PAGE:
BIBLIOGRAPHY


1. Ames, K., ‘Reform and Reaction’, in Problems of Communism, 1968, Vol. 17, No. 6, pp.38-49

2. Devlin, K., ‘The New Crisis in European Communism’, in Problems of Communism, 1968, Vol. 17, No. 6, pp.57-68

3. Golan, G., ‘The Road to Reform’, in Problems of Communism, 1971, Vol. 20, No. 3, pp.11-21

4. Golan, G., ‘Innovations in the Model of the Socialism: Political Reforms in Czechoslovakia, 1968’, in Shapiro, J.P. and Potichnyj, P.J. (eds.), Change and Adaptation in Soviet and East European Politics (New York, Washington, London: Praeger Publishers, 1976), pp.77-94

5. Lowenthal, R., ‘The Sparrow in the Cage’, in Problems of Communism, 1968, Vol. 17, No. 6, pp.2-28

6. Mastny, V., (ed.), Czechoslovakia: Crisis in World Communism (New York: Facts on File, Inc., 1972)

7. Provaznik, J., ‘The Politics of Retrenchment’, in Problems of Communism, 1969, Vol. 18, No. 4-5, pp.2-16

8. Sik, O., ‘The Economic Impact of Stalinism’, in Problems of Communism, 1971, Vol. 20, No. 3, pp.1-10

9. Simons, Th.W., Eastern Europe in the Postwar World, (2nd. ed., London: Macmillan, 1993)

10. Svitak, I., The Czechoslovak Experiment: 1968-1969 (New York and London: Columbia University Press, 1971)

11. Tigrid, P., Why Dubcek Fell (London: Macdonald, 1971)

12. White, St., Batt, J. and Lewis, P.J. (eds.), Developments in East European Politics (London: Macmillan, 1993)


1Tigrid, P., Why Dubcek Fell (London: Macdonald, 1971), p.17

2Sik, O., ‘The Economic Impact of Stalinism’, in Problems of Communism, 1971, Vol. 20, No. 3, p.5

3Golan, G., ‘The Road to Reform’, in Problems of Communism, 1971, Vol. 20, No. 3, p.12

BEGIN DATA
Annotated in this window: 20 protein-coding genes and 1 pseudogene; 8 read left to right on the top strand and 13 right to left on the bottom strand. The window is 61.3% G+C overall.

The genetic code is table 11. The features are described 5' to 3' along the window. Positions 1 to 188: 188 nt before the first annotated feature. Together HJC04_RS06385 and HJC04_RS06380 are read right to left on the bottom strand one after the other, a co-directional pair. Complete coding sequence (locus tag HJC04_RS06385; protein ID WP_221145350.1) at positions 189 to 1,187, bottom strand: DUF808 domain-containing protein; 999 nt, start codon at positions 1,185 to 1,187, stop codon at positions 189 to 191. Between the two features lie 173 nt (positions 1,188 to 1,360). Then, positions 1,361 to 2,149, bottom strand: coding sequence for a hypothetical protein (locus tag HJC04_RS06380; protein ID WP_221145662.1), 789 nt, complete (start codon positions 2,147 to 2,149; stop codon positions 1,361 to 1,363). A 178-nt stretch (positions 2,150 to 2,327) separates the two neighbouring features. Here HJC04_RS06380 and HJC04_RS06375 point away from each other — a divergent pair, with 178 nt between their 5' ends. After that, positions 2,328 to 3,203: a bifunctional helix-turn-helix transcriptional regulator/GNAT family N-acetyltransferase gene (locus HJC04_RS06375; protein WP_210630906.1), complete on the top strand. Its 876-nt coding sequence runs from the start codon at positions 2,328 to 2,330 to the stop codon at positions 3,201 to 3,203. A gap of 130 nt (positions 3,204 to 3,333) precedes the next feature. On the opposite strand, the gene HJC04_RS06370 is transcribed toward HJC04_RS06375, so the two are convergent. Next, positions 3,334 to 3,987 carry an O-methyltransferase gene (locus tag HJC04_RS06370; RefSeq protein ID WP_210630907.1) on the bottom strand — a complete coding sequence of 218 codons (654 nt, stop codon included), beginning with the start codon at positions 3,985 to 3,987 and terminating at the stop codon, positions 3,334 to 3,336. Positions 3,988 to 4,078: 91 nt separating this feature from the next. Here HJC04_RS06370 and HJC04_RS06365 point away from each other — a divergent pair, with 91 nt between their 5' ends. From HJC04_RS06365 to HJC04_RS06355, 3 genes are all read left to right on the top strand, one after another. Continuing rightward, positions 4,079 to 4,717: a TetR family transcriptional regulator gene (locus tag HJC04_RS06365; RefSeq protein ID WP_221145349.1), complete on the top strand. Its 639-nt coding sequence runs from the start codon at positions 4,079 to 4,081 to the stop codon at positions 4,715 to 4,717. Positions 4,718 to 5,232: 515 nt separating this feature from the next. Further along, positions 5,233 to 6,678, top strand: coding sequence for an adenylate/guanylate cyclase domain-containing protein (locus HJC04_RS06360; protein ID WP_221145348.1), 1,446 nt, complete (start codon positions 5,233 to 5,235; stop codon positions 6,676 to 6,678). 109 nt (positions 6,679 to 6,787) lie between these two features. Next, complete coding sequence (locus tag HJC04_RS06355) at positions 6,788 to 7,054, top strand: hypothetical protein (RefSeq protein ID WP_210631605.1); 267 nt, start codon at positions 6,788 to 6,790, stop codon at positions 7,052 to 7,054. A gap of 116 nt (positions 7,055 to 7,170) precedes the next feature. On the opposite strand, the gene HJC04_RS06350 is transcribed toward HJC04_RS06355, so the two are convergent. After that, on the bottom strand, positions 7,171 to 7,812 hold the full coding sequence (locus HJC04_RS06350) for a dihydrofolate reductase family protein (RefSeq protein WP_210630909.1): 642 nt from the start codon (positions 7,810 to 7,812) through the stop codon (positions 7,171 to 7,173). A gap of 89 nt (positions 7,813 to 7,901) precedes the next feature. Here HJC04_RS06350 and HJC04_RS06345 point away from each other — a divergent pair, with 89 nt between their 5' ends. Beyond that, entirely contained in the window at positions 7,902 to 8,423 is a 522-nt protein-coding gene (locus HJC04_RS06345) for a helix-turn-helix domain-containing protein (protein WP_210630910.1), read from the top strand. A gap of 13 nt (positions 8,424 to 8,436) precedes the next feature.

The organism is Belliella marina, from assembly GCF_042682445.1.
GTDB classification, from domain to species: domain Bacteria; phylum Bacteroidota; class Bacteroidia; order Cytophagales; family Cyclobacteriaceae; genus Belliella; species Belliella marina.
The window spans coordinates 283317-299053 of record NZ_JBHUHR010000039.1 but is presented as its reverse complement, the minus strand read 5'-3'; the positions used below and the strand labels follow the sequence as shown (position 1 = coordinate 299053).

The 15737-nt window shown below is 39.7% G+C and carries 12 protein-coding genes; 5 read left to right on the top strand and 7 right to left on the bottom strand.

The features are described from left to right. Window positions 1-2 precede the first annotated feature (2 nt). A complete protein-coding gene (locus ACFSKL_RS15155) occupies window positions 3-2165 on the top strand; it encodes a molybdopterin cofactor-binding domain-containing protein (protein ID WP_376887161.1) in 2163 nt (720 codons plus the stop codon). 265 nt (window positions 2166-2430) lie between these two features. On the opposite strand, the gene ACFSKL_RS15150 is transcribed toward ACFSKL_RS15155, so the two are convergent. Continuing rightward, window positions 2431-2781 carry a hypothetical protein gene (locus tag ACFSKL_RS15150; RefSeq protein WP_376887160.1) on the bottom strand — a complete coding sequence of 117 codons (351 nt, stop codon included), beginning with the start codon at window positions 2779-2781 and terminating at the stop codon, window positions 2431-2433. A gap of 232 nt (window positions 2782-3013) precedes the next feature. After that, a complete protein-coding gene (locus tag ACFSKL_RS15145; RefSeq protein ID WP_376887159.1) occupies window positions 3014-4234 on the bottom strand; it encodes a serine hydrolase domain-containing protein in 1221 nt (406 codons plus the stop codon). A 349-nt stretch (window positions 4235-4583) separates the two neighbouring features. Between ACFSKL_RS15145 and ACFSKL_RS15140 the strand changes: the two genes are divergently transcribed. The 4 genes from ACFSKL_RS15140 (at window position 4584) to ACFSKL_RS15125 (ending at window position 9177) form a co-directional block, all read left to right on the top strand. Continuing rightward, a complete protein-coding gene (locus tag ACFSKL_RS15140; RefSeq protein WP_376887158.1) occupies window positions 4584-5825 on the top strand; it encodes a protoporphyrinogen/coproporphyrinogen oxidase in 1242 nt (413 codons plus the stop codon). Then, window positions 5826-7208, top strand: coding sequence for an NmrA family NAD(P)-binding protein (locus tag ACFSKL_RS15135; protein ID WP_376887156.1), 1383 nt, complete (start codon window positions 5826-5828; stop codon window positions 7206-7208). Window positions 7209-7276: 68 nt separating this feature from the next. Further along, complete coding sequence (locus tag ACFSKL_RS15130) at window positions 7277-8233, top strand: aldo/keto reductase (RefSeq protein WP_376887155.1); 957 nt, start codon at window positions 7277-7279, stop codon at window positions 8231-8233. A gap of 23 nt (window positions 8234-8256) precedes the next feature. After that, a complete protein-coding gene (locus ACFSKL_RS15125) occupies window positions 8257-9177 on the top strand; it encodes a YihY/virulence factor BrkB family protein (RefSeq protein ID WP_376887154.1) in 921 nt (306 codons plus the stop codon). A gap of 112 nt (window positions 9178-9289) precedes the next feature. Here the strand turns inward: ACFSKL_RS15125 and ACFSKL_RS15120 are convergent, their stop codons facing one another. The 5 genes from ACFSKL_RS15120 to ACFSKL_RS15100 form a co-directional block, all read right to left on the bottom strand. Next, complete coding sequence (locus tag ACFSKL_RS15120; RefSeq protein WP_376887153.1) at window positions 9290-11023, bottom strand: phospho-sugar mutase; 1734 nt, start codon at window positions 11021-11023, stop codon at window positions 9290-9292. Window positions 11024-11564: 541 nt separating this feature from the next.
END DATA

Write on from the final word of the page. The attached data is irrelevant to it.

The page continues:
4Ibid., p.13

5Ibid., p.11

6Tigrid, P., op.cit., p.19

7Ibid., p.30

8Ibid., p.43

9Mastny, V., (ed.), Czechoslovakia: Crisis in World Communism (New York: Facts on File, Inc., 1972), p.21

10Tigrid, P., op.cit., p.48

11Ames, K., ‘Reform and Reaction’, in Problems of Communism, 1968, Vol. 17, No. 6, p.48

12Tigrid, P. op.cit., p.57

13Mastny, V., op.cit., p.37

14Ibid., p.40

15Tigrid, P., op.cit., p.89

16Ibid., p.53

17Ibid., p.69

18Ibid., p.53

19Svitak, I., The Czechoslovak Experiment 1968-1969 (New York and London: Columbia University Press, 1971), p.109

20Mastny, V., op.cit., p.69

21Ibid., p.71

22Ibid., p.76

23Provaznik, J., ‘The Politics of Retrenchment’, in Problems of Communism, 1969, Vol. 18, No. 4-5, p.3

24Svitak, I., op.cit., p.109

25Provaznik, J., op.cit., p.4

26Lowenthal, R., ‘The Sparrow in the Cage’, in Problems of Communism, 1968, Vol. 17, No. 6, p.24

27Simons, Th.W., Eastern Europe in the Postwar World (2nd. ed., London: Macmillan, 1993), p.124

28Devlin, K., ‘The New Crisis in European Communism’, in Problems of Communism, 1968, Vol.17, No. 6, p.61

29Tigrid, P., op.cit., p.138

30Ibid., p.153

31Ibid., p.164

32Golan, G., ‘Inovations in the Model of Socialism: Political Reforms in Czechoslovakia, 1968’, in Shapiro, J.P. and Potichnyj, P.J. (eds.), Change and Adaptation in Soviet and East European Politics (New York, Washington, London: Praeger Publishers, 1976), p.78

33Ibid., p.81

34Ibid., p.87

35Tigrid, P., op.cit., p.66

36Ibid., p.98